Mr B Topham (DA) thanked the Committee for best wishes received for his health event in December. He noted that he was a non-executive director of an insurance company. He asked about the scope of the Act, and what it covered. He asked how an 'insurance event' was defined. The non-insurance policy definition was any arrangement that offered payment or service on the happening of an event. He asked if it was the intention of the Bill to sort out the Medical Schemes Act. The definition of a life insurance policy included a health event. He asked if it was still mentioned in the Medical Schemes Act. The question was how to prevent a retainer agreement in a law firm from not being an insurance event.

Mr D Maynier (DA) remarked that Treasury had had detailed consultation with the industry for years. He asked if there had been any major issues of disagreement with the industry. He asked for the five entities operative in the state owned sector to be named. AVBOB had been mentioned.

The Chairperson asked who the NGOs and consumer bodies referred to were. NGOs usually had to be persuaded to participate in public hearings. Consumer bodies had to be present. Cosatu would be drawn in but would be too busy to come again. He asked if the Consumer Council was involved in protecting consumers. People would take out more than one policy. The question was what happened if one insurance cover cancelled out another. There were 13 black owned insurers. He asked about the current policy with regard to re-licensing every two years. He asked if insurance industries were a contributing factor to the 2008 crisis, and what the lessons were.

Mr Momoniat elected to start with the last question. There had been a raging debate in Basel and the Financial Stability Board about AIG and Monoline Insurance. Insurance companies had their own committees. An agency like Basel was full of bankers. Central banks did not regulate insurers. At Basel most people were central bank officials. There was a battle to find banks that knew insurance risks. Mr Jonathan Dixon knew the debates and could cite examples. Insurance was not as dangerous as banking. A lot of finance companies were conglomerates that engaged in banking and long and short term insurance. It could be hard to know whether companies were in trouble because of insurance or trading. Until then entire holding companies had not been looked at. The question was how regulators had to come together to regulate the entire entity. Part of the process was to ask for comments. The industry responded quickly. There was some initial resistance, but people could see where international trends were going and came to accept it. Treasury had attached all comments received up to the point where implementation was awaited. NGOs were reluctant to come forward because the issues were so technical. Consumer groups were more interested in market conduct practice. A lot of people were coming in from the micro funeral insurance industry.

Mr Dixon added that there was acceptance among traditional standard sectors. There was acceptance by the FSB. Traditional models did not introduce systemic risks. Insurance could add stability as it was able to make long term investments, and did not have to change quickly in response to markets. Insurers went into non-traditional insurance and started to do banking or to play in perimeters like AIG through subsidiaries that were not in the insurance company. There was a focus on insurance group supervision in the Insurance Bill. Much depended on interconnectedness with the rest of the system. A shock to insurance could impact on banks if there was a high degree of interconnectedness, through a contagion effect. It could cause a stability problem. The Bill dealt with insurance group supervision, and the Financial Services Regulation Bill dealt with conglomerate supervision. Insurance happened slowly. There were penalties for withdrawal of policy. But there had to be a forward look at stability and the financial position of insurers. In Europe it was said that interest rates had been too low for too long, and even negative in Switzerland. Insurers struggled to invest their money to support long term liabilities. The financial health of insurers had to be looked at, with major risks identified, and capital based on that calculated. SAM supplied a forward looking vision. There had not been much engagement with NGOs. The closest was engagement with the Ombud. The long and short term Ombuds dealt with consumer problems. Policy holder protection rules were more on the conduct sides. Changes were proposed. Much of the Bill was technical and capital related.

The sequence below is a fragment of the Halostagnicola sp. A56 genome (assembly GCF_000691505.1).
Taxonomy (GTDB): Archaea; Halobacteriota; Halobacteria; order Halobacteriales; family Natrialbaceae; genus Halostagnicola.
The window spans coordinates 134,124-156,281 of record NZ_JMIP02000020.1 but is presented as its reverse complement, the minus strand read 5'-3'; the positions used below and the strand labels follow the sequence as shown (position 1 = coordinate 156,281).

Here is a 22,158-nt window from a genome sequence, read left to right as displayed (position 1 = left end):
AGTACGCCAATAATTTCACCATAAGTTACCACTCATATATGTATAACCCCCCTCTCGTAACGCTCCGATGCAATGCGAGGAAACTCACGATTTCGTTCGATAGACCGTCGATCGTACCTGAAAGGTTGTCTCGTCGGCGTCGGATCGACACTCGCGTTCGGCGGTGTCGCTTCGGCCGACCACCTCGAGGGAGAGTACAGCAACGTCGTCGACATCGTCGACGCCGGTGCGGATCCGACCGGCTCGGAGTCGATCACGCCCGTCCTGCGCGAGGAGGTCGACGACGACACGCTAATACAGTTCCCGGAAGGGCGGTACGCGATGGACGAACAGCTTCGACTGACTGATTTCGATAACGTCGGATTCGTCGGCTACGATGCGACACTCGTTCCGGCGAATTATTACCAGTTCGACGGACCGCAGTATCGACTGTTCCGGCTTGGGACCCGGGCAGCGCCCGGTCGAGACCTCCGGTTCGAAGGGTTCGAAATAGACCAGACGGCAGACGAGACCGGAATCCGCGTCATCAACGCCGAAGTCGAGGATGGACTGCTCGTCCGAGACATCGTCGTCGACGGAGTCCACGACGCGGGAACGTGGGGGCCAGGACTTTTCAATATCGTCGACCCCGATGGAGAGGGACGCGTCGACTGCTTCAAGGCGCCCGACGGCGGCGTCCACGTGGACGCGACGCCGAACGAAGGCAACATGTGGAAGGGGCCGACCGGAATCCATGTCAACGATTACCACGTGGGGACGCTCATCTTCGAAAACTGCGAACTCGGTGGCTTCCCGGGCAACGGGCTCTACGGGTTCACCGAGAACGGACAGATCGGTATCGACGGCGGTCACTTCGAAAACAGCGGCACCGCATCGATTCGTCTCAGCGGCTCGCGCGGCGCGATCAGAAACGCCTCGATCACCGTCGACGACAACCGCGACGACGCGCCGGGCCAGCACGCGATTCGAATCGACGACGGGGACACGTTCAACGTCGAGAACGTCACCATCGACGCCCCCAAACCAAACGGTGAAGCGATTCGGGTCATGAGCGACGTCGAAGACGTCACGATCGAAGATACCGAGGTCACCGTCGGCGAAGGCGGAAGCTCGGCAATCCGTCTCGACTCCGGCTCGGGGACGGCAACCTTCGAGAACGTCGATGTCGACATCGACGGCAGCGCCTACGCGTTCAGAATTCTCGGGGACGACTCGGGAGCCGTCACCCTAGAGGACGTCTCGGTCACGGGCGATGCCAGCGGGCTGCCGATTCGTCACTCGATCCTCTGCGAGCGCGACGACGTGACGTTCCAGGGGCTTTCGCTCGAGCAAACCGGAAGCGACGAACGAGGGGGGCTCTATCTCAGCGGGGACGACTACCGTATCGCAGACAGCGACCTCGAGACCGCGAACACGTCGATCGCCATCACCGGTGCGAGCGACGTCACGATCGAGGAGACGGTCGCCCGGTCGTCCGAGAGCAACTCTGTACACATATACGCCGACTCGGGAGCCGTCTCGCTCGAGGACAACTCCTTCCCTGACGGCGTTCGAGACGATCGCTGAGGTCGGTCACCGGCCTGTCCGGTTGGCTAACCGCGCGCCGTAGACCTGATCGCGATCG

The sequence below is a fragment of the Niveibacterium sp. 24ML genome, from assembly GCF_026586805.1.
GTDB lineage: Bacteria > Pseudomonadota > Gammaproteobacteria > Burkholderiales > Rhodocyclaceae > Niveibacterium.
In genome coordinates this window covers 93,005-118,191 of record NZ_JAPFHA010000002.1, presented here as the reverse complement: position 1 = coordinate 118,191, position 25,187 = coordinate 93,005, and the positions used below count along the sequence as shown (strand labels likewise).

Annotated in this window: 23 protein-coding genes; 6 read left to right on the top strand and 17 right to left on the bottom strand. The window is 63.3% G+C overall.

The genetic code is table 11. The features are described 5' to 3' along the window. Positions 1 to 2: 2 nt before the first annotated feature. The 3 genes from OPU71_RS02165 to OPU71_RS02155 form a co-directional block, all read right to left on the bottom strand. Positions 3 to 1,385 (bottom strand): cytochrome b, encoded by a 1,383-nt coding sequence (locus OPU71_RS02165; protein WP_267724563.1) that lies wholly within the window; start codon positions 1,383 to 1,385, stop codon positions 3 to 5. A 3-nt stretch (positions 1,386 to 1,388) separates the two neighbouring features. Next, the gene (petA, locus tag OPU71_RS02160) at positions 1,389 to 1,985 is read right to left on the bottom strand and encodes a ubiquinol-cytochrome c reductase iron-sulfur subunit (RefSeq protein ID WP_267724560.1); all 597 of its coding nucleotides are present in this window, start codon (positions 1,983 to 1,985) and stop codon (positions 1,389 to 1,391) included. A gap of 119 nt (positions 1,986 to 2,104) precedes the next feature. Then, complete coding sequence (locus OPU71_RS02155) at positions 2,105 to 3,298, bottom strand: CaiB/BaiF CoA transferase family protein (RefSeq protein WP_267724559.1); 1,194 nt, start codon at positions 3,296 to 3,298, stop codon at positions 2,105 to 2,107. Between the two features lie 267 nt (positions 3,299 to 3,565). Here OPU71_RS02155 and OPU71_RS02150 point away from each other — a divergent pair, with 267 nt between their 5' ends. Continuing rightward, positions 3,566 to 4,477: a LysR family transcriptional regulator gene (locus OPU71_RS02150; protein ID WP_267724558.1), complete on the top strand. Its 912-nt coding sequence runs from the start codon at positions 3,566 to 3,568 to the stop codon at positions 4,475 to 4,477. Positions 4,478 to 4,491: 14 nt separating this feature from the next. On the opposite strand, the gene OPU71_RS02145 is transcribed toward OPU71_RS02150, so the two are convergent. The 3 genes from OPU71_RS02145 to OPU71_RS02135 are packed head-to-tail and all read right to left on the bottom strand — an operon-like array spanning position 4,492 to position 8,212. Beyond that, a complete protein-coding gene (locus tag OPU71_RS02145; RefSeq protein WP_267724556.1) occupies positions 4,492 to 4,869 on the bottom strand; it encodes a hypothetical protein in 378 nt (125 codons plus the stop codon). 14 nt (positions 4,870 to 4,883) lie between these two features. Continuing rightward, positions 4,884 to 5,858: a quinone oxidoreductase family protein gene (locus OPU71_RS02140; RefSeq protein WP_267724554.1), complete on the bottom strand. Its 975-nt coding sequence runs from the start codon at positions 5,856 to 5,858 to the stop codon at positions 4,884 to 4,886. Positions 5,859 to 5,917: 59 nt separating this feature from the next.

Ms Sheoraj replied that on climate change, saying the agricultural sector was directly impacted on in the short term. Insurers were taking a knock. The Insurance Bill required that capital had to be held. Government had to play a role, as some insurers were pulling out of the agriculture market, as they did not want to play in the drought space. There had to be partnership between government and the private sector to make premiums more affordable. The problem was how to mobilise the insurance sector to invest in green, as South Africa was also part of the G20.

Ms Ferreira replied that group supervision not only looked at who owned, but also at what was owned. Government could play a part in what insurers were investing in. Once a group was scoped it could be defined what else it was involved in. Different subsidiaries had different rules. The question was if subsidiaries were doing what could not be accounted for, by placing it in a different entity.